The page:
ECommerce' retail clothing market- growth
There are clear indications that the Direct-to-Consumer (D2C) eCommerce strategy "is causing a seismic shift" in the retail clothing market. Traditional clothing and apparel retailers are making D2C much more a key part of their strategy and smaller players are having a disruptive effect on the market by bypassing traditional retailers. That said, the only preexisting information that is publicly available combines all eCommerce data under one umbrella for the entire apparel and accessories market. I was not able to find any data that separates the D2C market from these overall numbers or that would allow me to triangulate an accurate estimate of the D2C market specifically. Please see below for an outline of my research methodology, as well as a deep dive into the key findings I uncovered about the eCommerce retail clothing market in general.
A thorough search of the publicly available information revealed no sources that break out D2C data from the overall eCommerce retail clothing market. This is primarily due to the fact that the D2C business is nearly impossible to differentiate from the general e-commerce data without limiting the analysis to specific companies known to engage primarily in the D2C model. Large and established retailers like Nike are increasingly using the direct-to-consumer model in their own eCommerce businesses, so their sales that come from this channel are included in overall eCommerce numbers. This, combined with the lack of available data about smaller companies that primarily rely on a D2C model, made it impossible to provide an accurate estimate of the D2C market growth specifically.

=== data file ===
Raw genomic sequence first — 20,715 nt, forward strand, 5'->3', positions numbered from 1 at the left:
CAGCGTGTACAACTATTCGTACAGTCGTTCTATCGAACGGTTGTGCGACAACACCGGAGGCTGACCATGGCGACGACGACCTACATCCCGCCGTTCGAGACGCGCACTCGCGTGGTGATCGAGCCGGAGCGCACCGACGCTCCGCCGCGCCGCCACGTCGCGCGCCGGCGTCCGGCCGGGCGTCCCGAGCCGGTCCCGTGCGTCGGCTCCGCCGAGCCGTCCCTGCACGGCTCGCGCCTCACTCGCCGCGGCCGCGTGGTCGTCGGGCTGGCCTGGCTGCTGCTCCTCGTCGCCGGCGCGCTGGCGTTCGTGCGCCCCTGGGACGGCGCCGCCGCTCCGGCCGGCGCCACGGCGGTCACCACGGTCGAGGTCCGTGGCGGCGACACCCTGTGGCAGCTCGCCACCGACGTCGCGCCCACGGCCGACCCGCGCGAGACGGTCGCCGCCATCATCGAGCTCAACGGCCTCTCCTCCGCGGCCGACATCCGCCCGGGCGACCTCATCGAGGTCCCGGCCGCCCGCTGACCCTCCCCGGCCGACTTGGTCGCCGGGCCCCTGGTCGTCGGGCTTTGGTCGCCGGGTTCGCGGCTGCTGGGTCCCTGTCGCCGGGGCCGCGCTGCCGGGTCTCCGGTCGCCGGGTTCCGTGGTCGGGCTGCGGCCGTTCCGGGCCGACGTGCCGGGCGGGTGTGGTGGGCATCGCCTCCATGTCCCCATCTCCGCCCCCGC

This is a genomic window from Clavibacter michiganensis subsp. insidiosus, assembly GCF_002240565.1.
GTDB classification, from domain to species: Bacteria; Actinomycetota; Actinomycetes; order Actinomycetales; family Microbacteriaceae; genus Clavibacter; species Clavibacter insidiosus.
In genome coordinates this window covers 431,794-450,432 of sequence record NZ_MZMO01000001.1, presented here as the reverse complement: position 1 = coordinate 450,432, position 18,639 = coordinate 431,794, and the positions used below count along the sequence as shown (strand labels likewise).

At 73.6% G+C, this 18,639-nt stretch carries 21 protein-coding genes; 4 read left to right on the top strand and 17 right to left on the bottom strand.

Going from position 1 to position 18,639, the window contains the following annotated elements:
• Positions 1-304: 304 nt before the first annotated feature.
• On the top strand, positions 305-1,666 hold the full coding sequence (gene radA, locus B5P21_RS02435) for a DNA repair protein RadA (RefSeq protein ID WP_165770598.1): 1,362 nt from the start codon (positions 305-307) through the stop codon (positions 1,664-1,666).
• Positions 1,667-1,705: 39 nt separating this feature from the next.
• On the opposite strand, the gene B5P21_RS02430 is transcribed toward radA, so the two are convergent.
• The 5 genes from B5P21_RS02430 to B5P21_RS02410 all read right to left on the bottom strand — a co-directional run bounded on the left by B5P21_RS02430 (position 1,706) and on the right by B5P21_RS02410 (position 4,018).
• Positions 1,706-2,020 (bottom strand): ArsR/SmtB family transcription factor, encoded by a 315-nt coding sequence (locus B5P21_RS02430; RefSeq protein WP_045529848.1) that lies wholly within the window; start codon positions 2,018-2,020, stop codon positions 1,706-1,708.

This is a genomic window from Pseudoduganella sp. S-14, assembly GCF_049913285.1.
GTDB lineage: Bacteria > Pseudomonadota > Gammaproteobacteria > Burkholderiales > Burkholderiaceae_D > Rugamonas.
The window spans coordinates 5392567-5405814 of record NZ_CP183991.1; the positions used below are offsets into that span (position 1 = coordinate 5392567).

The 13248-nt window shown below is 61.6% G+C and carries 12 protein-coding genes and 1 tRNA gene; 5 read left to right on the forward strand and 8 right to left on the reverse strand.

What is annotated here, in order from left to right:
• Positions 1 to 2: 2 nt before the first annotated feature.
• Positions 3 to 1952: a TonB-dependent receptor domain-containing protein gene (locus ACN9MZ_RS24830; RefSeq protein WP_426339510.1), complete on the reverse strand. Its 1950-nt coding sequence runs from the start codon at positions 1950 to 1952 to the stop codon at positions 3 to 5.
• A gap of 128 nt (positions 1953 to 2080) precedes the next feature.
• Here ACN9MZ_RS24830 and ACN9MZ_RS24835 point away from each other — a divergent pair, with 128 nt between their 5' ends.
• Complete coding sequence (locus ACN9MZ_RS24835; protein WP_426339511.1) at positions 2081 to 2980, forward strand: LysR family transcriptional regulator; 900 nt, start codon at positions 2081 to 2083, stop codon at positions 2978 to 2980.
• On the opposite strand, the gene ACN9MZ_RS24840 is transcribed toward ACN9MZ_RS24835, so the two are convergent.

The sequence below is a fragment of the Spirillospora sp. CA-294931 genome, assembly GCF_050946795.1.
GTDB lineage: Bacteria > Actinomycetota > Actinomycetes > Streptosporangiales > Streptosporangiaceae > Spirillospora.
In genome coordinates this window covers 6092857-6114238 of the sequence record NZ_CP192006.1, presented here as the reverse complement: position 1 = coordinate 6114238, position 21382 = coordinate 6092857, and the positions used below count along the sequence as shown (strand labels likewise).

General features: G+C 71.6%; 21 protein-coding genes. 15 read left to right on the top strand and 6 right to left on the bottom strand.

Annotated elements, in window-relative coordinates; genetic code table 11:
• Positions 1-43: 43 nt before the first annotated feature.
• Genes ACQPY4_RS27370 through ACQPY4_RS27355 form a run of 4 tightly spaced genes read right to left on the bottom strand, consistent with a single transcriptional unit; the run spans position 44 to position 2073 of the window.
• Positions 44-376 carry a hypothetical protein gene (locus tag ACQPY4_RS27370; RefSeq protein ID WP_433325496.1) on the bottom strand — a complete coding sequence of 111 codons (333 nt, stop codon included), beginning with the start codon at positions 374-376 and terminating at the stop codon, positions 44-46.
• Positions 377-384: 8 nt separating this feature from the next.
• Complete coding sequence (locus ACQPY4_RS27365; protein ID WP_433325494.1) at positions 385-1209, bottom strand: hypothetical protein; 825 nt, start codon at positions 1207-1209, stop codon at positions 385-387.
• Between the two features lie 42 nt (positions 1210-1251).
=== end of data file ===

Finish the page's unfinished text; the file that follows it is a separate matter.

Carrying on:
While I couldn't find data that specifically shows the growth of the D2C market, I was able to find data showing the growth of the eCommerce retail clothing market in general. I also found indications that the D2C model is becoming increasingly important, and seeing rapid growth in adoption, within the eCommerce retail clothing market.
Here are some key insights from what I found:
1. Overall retail sales performance (not just in clothing) is strong in the U.S., but the retail market's growth is primarily driven by online retail sales, which grew 7% faster than the retail market as a whole in 2016. In 2017, U.S. online retail grew faster than it has since 2011, representing 13% of total retail sales and 49% of the growth.
This is causing traditional retailers to adjust to more online tactics, while online retailers like Bonobos are experimenting more with physical "showrooms" to bridge the gap between virtual and real-world experiences of their products. In short, the lines are being blurred more and more between online and traditional retail.
2. Online apparel sales represent a growing proportion of overall apparel sales and are growing faster than eCommerce sales in general. Online apparel sales represented 19% of total apparel sales in 2016, up from 11% in 2011. They also grew 19% from 2014 to 2015, faster than the growth rate of overall eCommerce sales, "which rose 14.6% YoY in 2015." A 2016 Statista report estimates "the online penetration of the apparel and accessories category will reach 25% in four years." Another report notes that the online penetration was 15.5% of total apparel sales in 2015, meaning if estimates are correct, that online apparel sales could see a growth of nearly 10% over five years (2015-2020)
3. eCommerce retail clothing competition is increasing and large retailers are looking more and more to a Direct-to-Consumer model. Nike plans for D2C sales to grow in five years "from $6.6 billion in fiscal 2015 to $16 billion by fiscal 2020." Under Armour's D2C sales made up 30% of its revenue in 2015. If these large retailers are any indication, the D2C model and market is only going to increase in relevance and influence.
Despite the limited available data on the D2C eCommerce retail clothing market, specifically, I was able to uncover data and insights that show the eCommerce market is growing rapidly, in general, and the D2C model is a key driver of that growth. Traditional clothing retailers and smaller companies are both placing a big emphasis on using D2C to drive their eCommerce sales now and into the future.